How Teeth Decay

Tooth decay is a gradual process that starts from bacterial and acidic attacks on our teeth.

There are many types of bacteria in our mouths, some of which are actually good as they help control destructive bacteria. However, when it comes to decay, Streptococcus mutans and Lactobacilli are the bacteria that cause the most damage to teeth. Just like any other living organism, bacteria need food to live and multiply. When we eat sugary foods and other carbohydrates, the bacteria use them as food, too. The bacteria then produce acids that can dissolve tooth structure.

Foods that break down into simple sugars in the mouth are called fermentable carbohydrates. These include the obvious sugary foods, such as cookies, cakes, soft drinks and candy. But they also include pretzels, crackers, bananas, potato chips and breakfast cereals.

Bacteria in our mouths turn the sugars in these foods into acids, which then begins to dissolve the mineral structures in teeth. This attack can lead to tooth decay, also known as dental caries.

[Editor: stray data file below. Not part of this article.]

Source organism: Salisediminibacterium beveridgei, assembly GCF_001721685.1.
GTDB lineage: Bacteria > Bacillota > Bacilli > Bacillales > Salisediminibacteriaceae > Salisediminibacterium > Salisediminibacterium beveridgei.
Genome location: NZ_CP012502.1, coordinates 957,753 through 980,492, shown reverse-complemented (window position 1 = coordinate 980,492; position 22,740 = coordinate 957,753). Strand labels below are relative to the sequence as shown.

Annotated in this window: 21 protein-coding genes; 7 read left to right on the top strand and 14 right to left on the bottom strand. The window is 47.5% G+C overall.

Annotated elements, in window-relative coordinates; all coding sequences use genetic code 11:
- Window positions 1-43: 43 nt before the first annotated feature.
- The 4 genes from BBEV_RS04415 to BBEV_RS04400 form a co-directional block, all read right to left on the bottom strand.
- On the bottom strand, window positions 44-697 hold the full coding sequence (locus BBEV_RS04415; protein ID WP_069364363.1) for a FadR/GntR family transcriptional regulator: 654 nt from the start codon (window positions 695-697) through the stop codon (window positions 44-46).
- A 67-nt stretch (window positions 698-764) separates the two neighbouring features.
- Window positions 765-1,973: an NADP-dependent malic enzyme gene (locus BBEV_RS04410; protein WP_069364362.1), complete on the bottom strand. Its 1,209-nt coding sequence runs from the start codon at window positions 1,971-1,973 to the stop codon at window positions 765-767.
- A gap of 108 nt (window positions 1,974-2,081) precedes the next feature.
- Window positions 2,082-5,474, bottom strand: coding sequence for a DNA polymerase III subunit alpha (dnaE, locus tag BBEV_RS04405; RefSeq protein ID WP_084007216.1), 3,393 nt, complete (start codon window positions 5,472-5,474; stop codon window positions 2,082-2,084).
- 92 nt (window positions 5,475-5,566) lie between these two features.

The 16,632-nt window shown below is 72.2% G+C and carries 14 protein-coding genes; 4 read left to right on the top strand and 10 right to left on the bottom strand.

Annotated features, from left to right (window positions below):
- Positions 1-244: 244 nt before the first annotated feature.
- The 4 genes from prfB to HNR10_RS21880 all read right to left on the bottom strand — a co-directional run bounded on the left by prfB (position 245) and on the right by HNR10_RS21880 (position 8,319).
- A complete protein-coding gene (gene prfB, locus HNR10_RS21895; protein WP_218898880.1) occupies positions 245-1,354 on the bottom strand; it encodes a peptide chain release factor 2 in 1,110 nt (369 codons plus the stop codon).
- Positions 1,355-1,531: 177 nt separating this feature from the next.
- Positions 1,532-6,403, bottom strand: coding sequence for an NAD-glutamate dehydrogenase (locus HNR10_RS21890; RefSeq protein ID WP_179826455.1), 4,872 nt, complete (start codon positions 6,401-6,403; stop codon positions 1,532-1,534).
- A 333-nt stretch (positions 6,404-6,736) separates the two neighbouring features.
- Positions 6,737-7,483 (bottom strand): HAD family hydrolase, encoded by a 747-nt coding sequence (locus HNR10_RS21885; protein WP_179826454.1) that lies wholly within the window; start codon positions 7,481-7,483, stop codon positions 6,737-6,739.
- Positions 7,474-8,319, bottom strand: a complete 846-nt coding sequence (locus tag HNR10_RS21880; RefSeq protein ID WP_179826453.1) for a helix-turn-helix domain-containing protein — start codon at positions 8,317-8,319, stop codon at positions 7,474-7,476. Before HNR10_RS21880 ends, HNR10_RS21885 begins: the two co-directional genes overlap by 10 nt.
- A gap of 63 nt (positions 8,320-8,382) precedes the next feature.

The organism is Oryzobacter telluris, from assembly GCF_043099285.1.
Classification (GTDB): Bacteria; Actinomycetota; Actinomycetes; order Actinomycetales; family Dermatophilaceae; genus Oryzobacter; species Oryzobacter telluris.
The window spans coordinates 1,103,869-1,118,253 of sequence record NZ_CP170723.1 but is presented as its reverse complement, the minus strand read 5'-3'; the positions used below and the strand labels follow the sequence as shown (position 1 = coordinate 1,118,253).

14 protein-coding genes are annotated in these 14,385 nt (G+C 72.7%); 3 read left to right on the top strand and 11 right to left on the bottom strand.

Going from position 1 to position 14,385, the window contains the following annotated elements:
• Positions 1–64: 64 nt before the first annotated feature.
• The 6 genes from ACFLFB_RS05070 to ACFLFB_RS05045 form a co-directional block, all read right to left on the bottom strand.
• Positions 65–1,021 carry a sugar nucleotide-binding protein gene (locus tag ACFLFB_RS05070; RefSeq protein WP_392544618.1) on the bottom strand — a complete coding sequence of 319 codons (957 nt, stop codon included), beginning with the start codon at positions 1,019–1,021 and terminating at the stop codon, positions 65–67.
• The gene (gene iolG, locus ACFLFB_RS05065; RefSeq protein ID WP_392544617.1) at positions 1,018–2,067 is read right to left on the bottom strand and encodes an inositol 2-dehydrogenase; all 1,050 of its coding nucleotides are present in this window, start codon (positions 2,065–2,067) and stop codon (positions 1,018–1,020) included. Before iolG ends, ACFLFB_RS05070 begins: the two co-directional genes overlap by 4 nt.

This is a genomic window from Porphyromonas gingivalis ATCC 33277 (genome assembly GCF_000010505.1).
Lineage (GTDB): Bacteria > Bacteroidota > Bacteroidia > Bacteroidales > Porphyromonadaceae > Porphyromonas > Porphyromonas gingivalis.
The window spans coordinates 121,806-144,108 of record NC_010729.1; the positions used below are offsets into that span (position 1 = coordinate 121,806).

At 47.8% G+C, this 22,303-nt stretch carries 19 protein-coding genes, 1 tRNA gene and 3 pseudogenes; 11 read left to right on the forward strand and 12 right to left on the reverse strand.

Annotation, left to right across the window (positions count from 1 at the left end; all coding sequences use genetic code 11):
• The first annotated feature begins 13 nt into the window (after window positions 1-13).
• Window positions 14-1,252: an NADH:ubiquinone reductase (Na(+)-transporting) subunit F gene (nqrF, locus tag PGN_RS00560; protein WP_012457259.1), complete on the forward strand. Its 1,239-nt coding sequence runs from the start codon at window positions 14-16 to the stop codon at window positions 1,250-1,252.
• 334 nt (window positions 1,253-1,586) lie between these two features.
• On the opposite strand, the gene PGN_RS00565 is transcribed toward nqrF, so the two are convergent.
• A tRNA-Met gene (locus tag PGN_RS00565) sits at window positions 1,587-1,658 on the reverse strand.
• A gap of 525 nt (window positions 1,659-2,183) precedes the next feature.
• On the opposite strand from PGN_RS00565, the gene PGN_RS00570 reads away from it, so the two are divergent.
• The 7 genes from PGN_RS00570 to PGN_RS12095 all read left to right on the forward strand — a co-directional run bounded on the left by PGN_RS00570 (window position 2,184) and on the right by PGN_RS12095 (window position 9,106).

image44Tooth decay occurs in several stages, the first of which is reversible.  In the first stage, the acid begins to dissolve calcium and phosphate crystals inside a tooth. A white spot may appear on the enamel in this weakened area, and the surface will often be roughened. At this stage, the tooth can be repaired with the help of proteins and minerals (calcium, phosphate, and fluoride) in the saliva. Saliva also helps neutralize the acid levels from bacteria that attack the tooth.

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If the decay is allowed to continue until it breaks through the outer enamel structure of the tooth, the damage becomes permanent. Many times patients will not be able to notice the cavity at this stage.

image46However, the decay must be cleaned out and the cavity filled. Left untreated, the decay will get worse and can eventually affect the blood and nerve supply of the tooth, potentially causing severe pain. That’s why it is important to have regular exams and treat caries at a very early stage, when the process can be reversed.

To help prevent your teeth from decaying, you can do several basic things:

Reduce the number of bacteria in your mouth by brushing, flossing, and professional cleanings

If you have dry mouth (xerostomia), you may also want to consider ways to improve salivary function, such as chewing sugarless gums, especially those with xylitol, which can help reduce bacteria levels and increase the flow of saliva.

Reduce dietary acidic attacks on your teeth.

Strengthen your teeth’s defenses with fluoride, sealants, and agents that contain calcium and phosphate ions.

For a good graphical overview of the decay process, follow the link for an excellent illustration on how a tooth decays from Aetna and Columbia University.